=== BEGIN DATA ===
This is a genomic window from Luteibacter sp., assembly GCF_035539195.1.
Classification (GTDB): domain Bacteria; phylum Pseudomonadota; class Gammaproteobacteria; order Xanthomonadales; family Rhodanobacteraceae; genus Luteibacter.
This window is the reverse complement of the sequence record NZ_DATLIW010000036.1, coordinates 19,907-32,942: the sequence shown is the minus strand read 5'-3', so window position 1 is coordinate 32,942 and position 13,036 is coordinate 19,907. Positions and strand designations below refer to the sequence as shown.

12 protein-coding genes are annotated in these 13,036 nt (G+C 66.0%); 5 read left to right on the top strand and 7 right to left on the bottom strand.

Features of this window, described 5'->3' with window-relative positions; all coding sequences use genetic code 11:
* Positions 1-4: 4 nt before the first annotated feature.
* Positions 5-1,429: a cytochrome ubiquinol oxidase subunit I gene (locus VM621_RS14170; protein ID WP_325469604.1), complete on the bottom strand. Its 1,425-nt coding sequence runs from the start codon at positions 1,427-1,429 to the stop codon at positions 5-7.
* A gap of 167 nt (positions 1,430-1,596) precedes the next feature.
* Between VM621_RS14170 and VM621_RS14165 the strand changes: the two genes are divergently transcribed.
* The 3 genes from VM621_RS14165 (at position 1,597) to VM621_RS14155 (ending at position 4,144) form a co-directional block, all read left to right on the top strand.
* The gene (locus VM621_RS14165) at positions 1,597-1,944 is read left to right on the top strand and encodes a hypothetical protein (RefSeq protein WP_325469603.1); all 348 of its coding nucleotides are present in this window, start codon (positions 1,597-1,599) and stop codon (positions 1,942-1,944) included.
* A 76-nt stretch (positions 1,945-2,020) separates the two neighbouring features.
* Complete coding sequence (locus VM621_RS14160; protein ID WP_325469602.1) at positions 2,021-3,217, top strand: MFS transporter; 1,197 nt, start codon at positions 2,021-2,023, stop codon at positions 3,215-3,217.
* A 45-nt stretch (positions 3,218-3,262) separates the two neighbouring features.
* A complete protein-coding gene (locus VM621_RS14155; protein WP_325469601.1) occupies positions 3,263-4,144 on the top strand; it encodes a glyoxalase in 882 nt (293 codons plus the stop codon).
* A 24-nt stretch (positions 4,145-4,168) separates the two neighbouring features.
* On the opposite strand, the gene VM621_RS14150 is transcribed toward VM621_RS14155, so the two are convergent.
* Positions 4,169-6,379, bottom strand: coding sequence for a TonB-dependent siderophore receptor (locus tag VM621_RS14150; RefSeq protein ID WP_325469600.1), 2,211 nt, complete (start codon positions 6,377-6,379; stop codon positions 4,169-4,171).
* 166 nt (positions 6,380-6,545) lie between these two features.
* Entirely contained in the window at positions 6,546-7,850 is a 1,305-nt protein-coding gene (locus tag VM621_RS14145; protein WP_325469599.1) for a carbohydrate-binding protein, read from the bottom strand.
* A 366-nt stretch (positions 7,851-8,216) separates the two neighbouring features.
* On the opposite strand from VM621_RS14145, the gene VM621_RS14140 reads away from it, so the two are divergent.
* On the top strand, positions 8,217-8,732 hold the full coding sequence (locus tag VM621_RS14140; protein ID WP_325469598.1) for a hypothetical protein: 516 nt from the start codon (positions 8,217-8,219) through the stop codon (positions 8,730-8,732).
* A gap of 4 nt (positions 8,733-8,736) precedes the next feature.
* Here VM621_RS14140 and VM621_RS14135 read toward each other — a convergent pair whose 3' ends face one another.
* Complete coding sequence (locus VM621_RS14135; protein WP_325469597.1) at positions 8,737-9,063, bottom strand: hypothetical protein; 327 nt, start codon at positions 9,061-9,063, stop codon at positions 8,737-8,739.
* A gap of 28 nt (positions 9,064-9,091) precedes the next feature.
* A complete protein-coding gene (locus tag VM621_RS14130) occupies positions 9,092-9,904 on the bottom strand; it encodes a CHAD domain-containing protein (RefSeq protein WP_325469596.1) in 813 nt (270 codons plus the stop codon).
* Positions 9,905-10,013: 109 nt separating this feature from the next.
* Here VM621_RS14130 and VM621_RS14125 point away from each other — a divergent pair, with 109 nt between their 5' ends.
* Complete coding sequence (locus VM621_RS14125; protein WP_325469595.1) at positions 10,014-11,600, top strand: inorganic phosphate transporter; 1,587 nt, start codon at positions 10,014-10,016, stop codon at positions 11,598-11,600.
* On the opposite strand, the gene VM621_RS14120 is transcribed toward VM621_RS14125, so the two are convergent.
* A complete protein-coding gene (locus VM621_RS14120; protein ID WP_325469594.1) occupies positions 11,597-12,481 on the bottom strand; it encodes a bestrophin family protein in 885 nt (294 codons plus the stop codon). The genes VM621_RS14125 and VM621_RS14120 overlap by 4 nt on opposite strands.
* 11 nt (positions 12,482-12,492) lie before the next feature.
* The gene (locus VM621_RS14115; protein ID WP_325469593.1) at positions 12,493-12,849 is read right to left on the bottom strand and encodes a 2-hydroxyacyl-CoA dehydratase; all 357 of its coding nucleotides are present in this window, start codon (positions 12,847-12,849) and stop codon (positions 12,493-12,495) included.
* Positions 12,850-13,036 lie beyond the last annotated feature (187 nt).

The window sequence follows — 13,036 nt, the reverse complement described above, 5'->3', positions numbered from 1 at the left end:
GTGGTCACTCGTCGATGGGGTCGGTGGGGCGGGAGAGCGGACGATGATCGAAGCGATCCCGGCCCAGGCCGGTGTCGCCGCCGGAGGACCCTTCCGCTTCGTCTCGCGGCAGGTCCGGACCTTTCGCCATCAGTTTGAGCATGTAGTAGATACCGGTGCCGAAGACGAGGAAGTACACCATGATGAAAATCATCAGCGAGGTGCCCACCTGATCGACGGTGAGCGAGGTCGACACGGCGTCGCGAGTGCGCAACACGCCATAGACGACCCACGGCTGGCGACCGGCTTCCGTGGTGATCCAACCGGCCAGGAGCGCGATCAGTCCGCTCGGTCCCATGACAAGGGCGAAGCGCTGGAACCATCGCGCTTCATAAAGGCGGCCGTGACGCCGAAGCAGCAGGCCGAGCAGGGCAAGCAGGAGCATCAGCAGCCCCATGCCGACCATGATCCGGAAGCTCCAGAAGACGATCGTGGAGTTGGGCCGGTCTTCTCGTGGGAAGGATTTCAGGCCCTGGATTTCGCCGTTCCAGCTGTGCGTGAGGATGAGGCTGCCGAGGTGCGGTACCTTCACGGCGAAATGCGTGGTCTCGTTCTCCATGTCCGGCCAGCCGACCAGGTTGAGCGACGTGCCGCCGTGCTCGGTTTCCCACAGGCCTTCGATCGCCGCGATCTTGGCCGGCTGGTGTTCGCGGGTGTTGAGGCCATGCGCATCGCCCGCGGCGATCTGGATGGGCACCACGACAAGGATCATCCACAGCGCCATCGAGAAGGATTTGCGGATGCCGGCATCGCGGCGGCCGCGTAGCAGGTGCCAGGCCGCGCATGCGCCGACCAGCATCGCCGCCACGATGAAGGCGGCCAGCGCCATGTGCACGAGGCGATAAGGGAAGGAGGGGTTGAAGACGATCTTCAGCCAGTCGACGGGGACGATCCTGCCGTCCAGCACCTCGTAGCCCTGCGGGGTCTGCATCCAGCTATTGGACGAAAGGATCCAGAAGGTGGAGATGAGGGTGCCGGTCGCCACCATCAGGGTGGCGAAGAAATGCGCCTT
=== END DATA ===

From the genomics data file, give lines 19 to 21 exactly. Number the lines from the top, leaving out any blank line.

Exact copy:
* 166 nt (positions 6,380-6,545) lie between these two features.
* Entirely contained in the window at positions 6,546-7,850 is a 1,305-nt protein-coding gene (locus tag VM621_RS14145; protein WP_325469599.1) for a carbohydrate-binding protein, read from the bottom strand.
* A 366-nt stretch (positions 7,851-8,216) separates the two neighbouring features.